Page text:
While the Chesapeake Bay saw a 38% decline in underwater grasses in 2019, the damage was largely in the saltier waters of the southern bay, according to a new report from the Chesapeake Bay Program.
In Anne Arundel County, rivers such as the Severn and Magothy both saw an increase in the grass.
The annual report found 66,387 acres were mapped in Maryland and Virginia in 2019, down from the 10-year average of 79,738 acres and from 2018′s estimate of 108,078 acres.
Chris Patrick of the Virginia Institute of Marine Science, which does an aerial survey of bay grasses each year, said the story of bay grass isn’t uniform, but rather many small stories. In the West, Rhode and South rivers there usually isn’t much grass, and that was the case in 2019. The Severn went from 224 acres of grasses in 2018 to 404 in 2019, and the Magothy went from 36 acres to 183.
“The upper bay, in general, is doing better,” he said. “The last 15 years or so are a really good success story for the fresher water parts of the bay.”
Things are worse south of the Honga River in Dorchester County, where the water is saltier. Losses in Tangier Sound, right on the border between Maryland and Virginia, accounted for 40% of the overall decline, Patrick said.
There are dozens of underwater plants growing in the bay, but this decline is tied to a specific species: widgeon grass, which responds quickly to water quality and temperature, according to the program. The bay program said the growth of widgeon grass in recent years followed by a sharp decline mimics a rapid increase in 2001 and 2002 that was followed by a 50% decline in 2003.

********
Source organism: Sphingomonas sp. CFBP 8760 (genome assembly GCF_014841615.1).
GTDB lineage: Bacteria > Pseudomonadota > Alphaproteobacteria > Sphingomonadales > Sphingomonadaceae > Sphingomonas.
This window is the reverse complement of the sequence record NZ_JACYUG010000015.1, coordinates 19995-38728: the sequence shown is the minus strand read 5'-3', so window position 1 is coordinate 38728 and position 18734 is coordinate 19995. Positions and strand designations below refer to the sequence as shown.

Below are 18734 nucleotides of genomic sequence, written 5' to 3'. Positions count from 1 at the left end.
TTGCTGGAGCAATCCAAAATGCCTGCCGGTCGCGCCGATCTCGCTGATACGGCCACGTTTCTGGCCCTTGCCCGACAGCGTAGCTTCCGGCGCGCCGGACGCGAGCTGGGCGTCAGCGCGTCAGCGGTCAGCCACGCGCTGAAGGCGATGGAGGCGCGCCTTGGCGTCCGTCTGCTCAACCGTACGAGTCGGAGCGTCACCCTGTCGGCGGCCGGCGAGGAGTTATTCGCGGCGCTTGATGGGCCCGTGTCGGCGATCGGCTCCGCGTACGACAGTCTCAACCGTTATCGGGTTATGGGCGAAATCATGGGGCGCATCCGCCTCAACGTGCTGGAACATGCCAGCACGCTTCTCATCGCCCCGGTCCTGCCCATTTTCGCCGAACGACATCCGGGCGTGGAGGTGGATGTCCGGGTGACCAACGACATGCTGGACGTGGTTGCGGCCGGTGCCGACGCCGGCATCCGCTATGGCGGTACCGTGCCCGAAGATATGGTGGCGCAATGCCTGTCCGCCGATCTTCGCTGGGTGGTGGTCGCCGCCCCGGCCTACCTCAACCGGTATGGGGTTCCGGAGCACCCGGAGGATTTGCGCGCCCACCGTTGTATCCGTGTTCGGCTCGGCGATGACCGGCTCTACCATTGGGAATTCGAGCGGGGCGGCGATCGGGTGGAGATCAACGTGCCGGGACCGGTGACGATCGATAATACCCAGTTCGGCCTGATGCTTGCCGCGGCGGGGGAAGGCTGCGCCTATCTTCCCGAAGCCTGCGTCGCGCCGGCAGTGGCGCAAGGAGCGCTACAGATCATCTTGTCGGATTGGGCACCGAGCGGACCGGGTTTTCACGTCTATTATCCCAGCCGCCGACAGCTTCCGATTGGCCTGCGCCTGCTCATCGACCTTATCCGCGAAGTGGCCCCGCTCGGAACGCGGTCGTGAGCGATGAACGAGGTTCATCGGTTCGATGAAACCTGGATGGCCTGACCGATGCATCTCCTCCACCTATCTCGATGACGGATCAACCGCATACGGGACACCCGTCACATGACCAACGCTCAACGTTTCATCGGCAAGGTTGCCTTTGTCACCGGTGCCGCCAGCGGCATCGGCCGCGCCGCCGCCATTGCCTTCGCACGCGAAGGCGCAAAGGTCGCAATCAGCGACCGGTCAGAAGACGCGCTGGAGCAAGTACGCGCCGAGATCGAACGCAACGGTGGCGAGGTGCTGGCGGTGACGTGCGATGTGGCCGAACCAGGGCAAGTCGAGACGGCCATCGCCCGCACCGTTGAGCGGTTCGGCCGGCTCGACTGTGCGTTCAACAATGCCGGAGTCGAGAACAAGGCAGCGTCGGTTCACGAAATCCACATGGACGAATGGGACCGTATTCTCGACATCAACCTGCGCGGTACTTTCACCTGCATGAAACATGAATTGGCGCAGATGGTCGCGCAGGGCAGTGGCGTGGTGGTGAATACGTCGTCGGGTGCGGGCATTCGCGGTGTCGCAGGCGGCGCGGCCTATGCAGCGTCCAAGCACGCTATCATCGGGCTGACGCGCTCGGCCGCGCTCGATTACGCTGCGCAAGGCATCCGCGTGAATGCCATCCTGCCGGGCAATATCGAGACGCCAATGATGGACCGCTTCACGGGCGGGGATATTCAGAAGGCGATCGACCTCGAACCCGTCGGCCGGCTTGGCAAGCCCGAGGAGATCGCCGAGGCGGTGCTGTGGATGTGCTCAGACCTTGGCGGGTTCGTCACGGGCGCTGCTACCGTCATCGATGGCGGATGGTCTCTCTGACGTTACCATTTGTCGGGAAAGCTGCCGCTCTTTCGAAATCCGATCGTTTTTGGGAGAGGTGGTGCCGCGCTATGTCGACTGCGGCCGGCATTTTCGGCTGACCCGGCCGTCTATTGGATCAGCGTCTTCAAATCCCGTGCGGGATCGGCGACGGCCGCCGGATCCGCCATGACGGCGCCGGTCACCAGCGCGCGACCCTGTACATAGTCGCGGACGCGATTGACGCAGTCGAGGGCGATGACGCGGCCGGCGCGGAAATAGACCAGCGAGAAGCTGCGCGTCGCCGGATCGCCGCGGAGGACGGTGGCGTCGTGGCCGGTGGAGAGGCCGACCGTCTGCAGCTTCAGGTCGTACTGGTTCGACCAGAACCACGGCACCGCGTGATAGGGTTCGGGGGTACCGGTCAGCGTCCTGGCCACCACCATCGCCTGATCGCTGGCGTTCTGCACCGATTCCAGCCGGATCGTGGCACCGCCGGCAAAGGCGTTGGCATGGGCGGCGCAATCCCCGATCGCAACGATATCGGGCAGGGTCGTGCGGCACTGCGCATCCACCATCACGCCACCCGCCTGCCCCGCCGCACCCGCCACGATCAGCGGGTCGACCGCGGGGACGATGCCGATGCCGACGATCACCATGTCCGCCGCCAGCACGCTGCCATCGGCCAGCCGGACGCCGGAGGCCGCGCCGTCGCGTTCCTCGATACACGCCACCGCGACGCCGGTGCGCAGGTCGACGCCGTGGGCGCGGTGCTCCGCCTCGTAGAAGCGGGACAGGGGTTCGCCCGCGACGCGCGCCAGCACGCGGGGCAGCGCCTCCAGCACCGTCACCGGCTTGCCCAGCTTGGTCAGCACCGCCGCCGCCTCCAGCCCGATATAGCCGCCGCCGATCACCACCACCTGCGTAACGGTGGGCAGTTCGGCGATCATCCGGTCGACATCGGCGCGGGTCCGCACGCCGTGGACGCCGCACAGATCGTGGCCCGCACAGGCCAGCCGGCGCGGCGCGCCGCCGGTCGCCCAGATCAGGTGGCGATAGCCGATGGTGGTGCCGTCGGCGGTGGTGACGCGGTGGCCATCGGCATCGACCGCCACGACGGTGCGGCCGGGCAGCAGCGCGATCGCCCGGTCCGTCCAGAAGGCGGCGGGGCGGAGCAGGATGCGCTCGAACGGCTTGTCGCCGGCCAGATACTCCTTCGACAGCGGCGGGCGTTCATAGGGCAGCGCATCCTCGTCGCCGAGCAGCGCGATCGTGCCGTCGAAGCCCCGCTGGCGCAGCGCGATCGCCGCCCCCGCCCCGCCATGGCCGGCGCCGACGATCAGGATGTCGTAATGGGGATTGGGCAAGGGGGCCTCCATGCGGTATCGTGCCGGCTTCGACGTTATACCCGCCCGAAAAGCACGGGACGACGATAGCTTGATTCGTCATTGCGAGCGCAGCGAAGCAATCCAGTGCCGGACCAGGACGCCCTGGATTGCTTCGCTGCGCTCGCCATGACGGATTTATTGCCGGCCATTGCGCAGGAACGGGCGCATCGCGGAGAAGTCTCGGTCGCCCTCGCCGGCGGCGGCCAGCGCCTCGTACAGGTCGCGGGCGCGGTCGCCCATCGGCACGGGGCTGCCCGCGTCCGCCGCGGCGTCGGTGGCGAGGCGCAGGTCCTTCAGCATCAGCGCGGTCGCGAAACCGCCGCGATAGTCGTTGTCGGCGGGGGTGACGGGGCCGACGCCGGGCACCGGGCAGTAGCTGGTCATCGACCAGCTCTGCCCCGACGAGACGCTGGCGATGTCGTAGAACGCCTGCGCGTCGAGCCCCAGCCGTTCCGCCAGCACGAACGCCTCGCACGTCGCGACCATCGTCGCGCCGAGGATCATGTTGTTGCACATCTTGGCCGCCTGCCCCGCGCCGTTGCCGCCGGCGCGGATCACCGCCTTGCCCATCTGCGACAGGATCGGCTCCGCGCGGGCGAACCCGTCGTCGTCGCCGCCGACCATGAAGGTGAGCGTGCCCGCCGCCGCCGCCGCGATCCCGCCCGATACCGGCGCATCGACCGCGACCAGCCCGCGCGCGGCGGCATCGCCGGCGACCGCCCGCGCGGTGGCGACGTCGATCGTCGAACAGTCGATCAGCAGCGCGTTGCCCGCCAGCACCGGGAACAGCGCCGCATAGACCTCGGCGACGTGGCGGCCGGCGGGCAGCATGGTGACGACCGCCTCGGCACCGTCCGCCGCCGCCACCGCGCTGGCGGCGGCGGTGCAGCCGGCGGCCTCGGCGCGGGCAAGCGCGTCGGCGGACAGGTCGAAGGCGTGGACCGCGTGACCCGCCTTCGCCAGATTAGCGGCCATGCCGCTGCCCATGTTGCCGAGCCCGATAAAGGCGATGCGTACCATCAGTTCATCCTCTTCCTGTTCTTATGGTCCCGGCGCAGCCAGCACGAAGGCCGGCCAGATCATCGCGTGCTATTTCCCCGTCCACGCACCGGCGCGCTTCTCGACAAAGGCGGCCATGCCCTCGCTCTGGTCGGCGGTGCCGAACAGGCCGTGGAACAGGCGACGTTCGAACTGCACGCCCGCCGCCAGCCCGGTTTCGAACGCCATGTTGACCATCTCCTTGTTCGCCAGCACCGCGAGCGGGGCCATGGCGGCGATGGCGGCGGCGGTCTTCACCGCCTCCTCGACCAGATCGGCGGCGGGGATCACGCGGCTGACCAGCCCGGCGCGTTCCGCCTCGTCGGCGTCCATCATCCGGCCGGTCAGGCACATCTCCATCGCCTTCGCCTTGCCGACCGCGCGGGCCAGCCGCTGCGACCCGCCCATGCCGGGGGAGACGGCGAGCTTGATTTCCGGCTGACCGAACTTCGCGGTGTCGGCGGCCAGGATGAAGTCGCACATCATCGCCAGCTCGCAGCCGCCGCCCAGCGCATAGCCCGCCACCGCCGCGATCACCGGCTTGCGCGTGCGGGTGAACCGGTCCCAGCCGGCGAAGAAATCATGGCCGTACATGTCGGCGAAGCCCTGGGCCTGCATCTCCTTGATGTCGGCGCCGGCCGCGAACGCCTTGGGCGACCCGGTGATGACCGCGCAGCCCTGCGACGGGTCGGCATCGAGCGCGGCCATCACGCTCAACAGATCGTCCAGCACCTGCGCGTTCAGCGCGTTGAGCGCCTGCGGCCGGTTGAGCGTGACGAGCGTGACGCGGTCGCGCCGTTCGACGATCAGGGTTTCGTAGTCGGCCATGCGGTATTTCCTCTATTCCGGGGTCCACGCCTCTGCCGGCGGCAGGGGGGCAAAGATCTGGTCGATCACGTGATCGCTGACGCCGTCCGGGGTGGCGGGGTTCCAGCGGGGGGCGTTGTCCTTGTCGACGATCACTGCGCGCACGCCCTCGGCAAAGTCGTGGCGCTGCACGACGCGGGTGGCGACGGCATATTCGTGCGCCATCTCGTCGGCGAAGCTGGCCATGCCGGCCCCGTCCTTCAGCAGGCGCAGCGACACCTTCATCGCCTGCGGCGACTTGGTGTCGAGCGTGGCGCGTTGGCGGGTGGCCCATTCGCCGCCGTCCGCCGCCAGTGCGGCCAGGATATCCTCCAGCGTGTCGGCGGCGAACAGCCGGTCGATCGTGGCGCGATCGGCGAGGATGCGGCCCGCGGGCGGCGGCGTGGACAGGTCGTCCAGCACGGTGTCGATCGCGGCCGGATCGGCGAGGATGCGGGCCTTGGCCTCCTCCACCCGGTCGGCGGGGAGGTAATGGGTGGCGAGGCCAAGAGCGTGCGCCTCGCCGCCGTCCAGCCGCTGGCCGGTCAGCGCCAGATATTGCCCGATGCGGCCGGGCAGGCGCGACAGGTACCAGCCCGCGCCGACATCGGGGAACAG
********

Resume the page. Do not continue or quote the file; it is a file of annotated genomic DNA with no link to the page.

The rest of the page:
The grass can grow in salty water and fresher water, but is temperamental, Patrick said. His team plans on researching that specific species more to try to identify the causes of that variability.
Bay grasses fill a number of essential roles in the Chesapeake. The grasses help to prevent erosion, stabilize sediment, break up the turbidity in water, absorb and store carbon, and they play an important role as a hideaway for baby fish, crabs and other critters.
While fresher waters in Anne Arundel are faring better, the decline in bay grasses farther south could hit Marylanders where it hurts: at the crab shack. According to the Maryland Department of Natural Resources female crabs migrate to the mouth of the Chesapeake each fall, where they fertilize their eggs. The eggs need a salinity level of 18 parts per million to survive, and are swept into the Atlantic Ocean after hatching.
About 31-49 days later those larvae reach their next stage of growth, drop to the bottom to feed and start to return to the bay, the department says on its website.
Grasses are a refuge for those juvenile crabs, according to Brooke Landry, who works for the Maryland Department of Natural Resources and chairs the Bay Program’s submerged aquatic vegetation workgroup.
“We need these southern bay (submerged aquatic vegetation) beds to provide nursery habitat for blue crabs,” she said. “The less habitat they have, the more vulnerable they are to predation.”
As scientists track the amount of grass in the bay from year to year, they are also thinking about how climate change will factor in.
Landry said given the amount of rain that fell last year the decline in the grass isn’t alarming. Rain can flush sediment and nutrients from the land into the water, making it cloudier and fueling algae blooms, both of which hurt grasses.
The rain also reduced the salinity in the water, which affects what type of plants can grow. The concern is what will happen to the system if the weather experienced in 2019 and 2018 become the normal pattern.
“I think the last couple of years are what climate scientists see as becoming more of a normal pattern,” Landry said.
More rainwater could shift the salinity farther south, which would allow for an expansion of plants that thrive in freshwater.
Patrick said to help bay grasses, people can build rain gardens or rain barrels on their property to reduce the amount of nutrients washed from land into the water. They can also drive less: what goes up as aerosol nitrogen pollution can end up in the water.